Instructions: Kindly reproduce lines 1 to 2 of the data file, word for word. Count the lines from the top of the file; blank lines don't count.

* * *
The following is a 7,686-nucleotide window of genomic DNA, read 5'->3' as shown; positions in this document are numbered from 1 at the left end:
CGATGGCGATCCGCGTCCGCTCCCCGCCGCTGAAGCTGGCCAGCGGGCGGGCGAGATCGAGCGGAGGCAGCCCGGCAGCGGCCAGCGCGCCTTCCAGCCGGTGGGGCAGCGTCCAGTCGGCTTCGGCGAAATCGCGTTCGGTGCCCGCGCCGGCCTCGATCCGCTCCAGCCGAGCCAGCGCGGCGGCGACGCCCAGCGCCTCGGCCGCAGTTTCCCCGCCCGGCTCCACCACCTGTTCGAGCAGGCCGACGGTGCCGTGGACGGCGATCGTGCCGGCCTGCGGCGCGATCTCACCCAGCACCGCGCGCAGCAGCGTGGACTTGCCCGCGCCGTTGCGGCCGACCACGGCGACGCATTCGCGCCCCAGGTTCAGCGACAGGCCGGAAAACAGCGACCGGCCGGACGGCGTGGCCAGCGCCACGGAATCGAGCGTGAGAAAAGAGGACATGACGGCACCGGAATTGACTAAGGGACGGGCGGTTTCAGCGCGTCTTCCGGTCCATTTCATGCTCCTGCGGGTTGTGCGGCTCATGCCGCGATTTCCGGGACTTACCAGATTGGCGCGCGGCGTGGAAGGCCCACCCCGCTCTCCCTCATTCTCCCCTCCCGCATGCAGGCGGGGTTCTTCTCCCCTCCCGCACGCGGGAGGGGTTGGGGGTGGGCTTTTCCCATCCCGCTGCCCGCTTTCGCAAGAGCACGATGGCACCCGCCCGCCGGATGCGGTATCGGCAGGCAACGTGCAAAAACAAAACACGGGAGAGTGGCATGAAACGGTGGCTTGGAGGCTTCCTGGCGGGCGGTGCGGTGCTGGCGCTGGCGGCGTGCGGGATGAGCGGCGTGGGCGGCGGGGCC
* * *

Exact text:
The following is a 7,686-nucleotide window of genomic DNA, read 5'->3' as shown; positions in this document are numbered from 1 at the left end:
CGATGGCGATCCGCGTCCGCTCCCCGCCGCTGAAGCTGGCCAGCGGGCGGGCGAGATCGAGCGGAGGCAGCCCGGCAGCGGCCAGCGCGCCTTCCAGCCGGTGGGGCAGCGTCCAGTCGGCTTCGGCGAAATCGCGTTCGGTGCCCGCGCCGGCCTCGATCCGCTCCAGCCGAGCCAGCGCGGCGGCGACGCCCAGCGCCTCGGCCGCAGTTTCCCCGCCCGGCTCCACCACCTGTTCGAGCAGGCCGACGGTGCCGTGGACGGCGATCGTGCCGGCCTGCGGCGCGATCTCACCCAGCACCGCGCGCAGCAGCGTGGACTTGCCCGCGCCGTTGCGGCCGACCACGGCGACGCATTCGCGCCCCAGGTTCAGCGACAGGCCGGAAAACAGCGACCGGCCGGACGGCGTGGCCAGCGCCACGGAATCGAGCGTGAGAAAAGAGGACATGACGGCACCGGAATTGACTAAGGGACGGGCGGTTTCAGCGCGTCTTCCGGTCCATTTCATGCTCCTGCGGGTTGTGCGGCTCATGCCGCGATTTCCGGGACTTACCAGATTGGCGCGCGGCGTGGAAGGCCCACCCCGCTCTCCCTCATTCTCCCCTCCCGCATGCAGGCGGGGTTCTTCTCCCCTCCCGCACGCGGGAGGGGTTGGGGGTGGGCTTTTCCCATCCCGCTGCCCGCTTTCGCAAGAGCACGATGGCACCCGCCCGCCGGATGCGGTATCGGCAGGCAACGTGCAAAAACAAAACACGGGAGAGTGGCATGAAACGGTGGCTTGGAGGCTTCCTGGCGGGCGGTGCGGTGCTGGCGCTGGCGGCGTGCGGGATGAGCGGCGTGGGCGGCGGGGCC